Gamma Knife radiosurgery for the treatment of certain brain tumors is a single-session treatment that can take place in one day with no significant recovery period. The procedure uses the Gamma Knife, which treats the patient with gamma radiation. No incisions are made at all.
The patient wears a special helmet and his or her head is then placed in a frame. Gamma Knife radiation produced from cobalt sources is aimed in 201 radioactive beams to precisely hit the target (the tumor). The actual treatment is painless and the patient does not need general anesthesia. Since no incisions are made, there are no scars.
Although gamma radiation surgery sounds very new, it has been around since 1968. Worldwide, over 300,000 patients have been treated with gamma radiosurgery. Over 2,100 patients have been treated with Gamma Knife radiosurgery at Piedmont Atlanta Hospital, which is one of the nation's leading facilities for gamma radiosurgery.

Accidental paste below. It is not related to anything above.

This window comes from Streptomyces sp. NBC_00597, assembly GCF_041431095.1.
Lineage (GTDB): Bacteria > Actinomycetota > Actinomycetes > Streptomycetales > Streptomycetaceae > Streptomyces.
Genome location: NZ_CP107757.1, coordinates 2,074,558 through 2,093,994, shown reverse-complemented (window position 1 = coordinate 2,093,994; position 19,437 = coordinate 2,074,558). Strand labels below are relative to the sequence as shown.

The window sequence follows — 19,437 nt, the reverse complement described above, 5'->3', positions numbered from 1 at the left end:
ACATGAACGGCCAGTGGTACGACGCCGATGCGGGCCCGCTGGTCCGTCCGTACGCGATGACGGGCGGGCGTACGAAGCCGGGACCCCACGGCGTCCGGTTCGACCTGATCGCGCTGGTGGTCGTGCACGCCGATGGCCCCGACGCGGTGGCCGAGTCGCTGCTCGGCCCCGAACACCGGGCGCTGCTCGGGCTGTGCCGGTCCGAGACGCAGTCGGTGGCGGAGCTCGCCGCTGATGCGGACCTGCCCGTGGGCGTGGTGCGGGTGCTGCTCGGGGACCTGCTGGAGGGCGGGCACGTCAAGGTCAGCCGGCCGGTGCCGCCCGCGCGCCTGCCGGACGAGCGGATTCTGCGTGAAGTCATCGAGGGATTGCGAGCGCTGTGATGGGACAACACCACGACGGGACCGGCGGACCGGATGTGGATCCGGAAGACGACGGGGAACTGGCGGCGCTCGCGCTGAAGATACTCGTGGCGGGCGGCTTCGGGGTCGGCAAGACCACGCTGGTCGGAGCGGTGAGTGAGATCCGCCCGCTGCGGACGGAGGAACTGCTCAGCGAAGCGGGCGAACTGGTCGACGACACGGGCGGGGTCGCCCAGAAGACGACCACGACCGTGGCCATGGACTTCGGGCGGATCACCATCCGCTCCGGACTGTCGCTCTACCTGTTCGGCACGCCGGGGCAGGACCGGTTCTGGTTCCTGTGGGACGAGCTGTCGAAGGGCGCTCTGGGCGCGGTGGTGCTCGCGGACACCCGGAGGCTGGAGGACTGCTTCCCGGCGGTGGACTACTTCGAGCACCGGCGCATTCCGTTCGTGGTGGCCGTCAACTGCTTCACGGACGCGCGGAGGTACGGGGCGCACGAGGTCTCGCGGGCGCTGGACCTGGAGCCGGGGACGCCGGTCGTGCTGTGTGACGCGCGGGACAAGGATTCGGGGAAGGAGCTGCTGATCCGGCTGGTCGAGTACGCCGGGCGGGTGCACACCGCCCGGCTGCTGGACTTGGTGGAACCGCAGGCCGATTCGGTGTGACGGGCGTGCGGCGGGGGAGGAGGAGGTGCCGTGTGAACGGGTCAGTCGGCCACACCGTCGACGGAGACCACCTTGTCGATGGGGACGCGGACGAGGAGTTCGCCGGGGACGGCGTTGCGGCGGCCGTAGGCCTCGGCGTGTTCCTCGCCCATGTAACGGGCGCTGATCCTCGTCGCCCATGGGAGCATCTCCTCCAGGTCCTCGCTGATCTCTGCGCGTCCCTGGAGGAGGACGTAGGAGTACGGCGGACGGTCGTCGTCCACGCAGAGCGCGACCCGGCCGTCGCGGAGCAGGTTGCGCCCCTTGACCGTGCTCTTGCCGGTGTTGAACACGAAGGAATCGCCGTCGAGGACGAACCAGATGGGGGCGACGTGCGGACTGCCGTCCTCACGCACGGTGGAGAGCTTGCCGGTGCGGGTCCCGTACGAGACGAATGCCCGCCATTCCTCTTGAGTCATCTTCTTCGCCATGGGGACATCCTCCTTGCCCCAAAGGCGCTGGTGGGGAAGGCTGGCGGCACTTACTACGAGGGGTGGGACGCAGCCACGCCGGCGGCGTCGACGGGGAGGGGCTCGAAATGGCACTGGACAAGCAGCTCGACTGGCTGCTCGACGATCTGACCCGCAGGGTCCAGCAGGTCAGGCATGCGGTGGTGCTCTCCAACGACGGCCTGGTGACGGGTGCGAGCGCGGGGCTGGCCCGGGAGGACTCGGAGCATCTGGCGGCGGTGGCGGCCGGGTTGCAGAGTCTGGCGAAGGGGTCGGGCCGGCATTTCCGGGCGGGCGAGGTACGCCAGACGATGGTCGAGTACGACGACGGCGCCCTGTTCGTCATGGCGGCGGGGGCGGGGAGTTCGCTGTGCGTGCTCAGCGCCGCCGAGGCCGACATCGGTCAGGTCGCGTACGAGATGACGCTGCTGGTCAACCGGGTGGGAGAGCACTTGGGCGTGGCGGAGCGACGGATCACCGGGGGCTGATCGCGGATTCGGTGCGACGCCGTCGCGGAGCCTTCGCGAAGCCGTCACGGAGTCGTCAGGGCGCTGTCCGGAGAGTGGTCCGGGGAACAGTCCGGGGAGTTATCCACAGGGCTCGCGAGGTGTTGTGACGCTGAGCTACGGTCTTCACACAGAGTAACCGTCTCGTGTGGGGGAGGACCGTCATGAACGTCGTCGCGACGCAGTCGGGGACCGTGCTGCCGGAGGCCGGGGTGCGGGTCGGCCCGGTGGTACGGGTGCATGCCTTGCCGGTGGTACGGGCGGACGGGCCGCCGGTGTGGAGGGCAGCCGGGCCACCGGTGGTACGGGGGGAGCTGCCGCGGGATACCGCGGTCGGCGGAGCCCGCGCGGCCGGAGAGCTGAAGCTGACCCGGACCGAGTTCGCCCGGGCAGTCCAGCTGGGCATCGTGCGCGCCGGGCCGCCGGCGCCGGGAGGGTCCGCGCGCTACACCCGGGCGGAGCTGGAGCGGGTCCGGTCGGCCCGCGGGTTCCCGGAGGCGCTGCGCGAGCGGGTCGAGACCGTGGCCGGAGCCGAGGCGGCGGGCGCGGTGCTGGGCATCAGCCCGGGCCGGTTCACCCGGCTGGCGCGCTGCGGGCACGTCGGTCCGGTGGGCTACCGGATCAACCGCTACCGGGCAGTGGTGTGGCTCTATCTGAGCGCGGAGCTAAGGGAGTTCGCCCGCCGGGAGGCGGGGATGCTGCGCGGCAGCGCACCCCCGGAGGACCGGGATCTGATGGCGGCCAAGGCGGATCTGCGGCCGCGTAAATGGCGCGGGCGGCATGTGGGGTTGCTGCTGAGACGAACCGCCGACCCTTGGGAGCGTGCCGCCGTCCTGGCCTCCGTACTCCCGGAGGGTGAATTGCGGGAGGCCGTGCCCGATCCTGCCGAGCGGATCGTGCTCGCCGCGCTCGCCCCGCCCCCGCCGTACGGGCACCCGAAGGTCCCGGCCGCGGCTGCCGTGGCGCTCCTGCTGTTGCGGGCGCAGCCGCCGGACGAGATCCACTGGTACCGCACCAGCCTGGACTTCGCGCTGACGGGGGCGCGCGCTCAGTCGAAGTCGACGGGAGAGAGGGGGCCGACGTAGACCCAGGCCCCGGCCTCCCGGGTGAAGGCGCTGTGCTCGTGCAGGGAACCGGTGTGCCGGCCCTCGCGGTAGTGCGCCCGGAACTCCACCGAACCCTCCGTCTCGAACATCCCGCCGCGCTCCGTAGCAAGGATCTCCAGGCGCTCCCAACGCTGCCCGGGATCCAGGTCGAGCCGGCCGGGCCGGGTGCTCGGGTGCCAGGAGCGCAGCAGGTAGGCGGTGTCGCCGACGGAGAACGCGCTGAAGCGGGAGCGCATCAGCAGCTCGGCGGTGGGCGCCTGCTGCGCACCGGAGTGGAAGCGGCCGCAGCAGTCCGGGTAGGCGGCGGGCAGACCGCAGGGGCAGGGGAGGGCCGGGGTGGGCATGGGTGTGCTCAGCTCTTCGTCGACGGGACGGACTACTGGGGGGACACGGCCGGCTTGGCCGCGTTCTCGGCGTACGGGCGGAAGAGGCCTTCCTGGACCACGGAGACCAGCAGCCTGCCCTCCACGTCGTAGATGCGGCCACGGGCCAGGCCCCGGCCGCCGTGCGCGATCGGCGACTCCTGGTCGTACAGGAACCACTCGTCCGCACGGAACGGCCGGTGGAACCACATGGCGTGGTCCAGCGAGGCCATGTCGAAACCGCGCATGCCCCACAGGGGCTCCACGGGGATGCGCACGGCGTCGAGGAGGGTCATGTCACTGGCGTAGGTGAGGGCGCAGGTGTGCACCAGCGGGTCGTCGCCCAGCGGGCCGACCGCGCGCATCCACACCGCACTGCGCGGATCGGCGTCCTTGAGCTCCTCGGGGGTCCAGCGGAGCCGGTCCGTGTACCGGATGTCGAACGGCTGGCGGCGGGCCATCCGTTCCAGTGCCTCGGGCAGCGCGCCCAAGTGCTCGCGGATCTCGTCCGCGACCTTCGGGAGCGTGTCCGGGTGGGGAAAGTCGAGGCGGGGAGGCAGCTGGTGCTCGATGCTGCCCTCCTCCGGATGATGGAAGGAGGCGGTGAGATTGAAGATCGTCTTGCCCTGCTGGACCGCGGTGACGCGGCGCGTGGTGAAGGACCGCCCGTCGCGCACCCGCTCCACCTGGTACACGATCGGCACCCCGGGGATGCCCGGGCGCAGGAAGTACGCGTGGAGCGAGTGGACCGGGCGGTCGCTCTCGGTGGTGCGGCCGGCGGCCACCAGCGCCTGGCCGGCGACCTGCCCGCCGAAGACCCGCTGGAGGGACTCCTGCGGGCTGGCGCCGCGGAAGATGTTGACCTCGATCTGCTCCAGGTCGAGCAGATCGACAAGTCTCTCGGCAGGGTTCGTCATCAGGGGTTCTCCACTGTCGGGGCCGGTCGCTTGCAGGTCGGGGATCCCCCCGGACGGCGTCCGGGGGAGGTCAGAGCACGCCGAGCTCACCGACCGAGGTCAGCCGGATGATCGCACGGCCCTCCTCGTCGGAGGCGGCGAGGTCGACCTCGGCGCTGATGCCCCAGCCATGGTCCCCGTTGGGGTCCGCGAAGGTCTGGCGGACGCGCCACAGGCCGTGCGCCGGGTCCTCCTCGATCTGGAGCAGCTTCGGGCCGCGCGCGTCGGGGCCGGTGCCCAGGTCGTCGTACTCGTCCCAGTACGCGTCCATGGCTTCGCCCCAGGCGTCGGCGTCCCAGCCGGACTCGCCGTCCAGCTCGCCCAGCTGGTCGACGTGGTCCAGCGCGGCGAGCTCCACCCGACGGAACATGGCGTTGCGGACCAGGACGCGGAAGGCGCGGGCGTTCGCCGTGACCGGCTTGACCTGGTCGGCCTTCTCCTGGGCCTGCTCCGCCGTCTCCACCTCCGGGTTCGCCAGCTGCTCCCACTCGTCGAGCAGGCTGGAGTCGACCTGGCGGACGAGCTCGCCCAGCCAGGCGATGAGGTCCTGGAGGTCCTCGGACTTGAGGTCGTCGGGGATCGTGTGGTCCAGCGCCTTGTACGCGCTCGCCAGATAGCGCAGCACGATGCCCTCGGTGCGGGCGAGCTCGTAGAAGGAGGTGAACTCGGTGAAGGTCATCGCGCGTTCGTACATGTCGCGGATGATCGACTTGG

Gamma Knife radiosurgery may be the primary treatment for a specific condition or it may be used along with other treatments.
Gamma Knife radiosurgery is considered most effective for:
Not all brain tumor patients are candidates for gamma radiosurgery, but if your physician suggests that it might help you, you should consider the following points.
Gamma Knife radiosurgery involves four steps:
When the treatment is over, the frame and helmet will be removed and the medical team will give the patient and his or her family specific instructions. Some patients experience a slight headache or mild swelling near the area where the helmet and frame were attached, but most report no problems. Many patients are able to go home that night, but sometimes an overnight hospital stay is required. Many patients can resume normal activities the next day.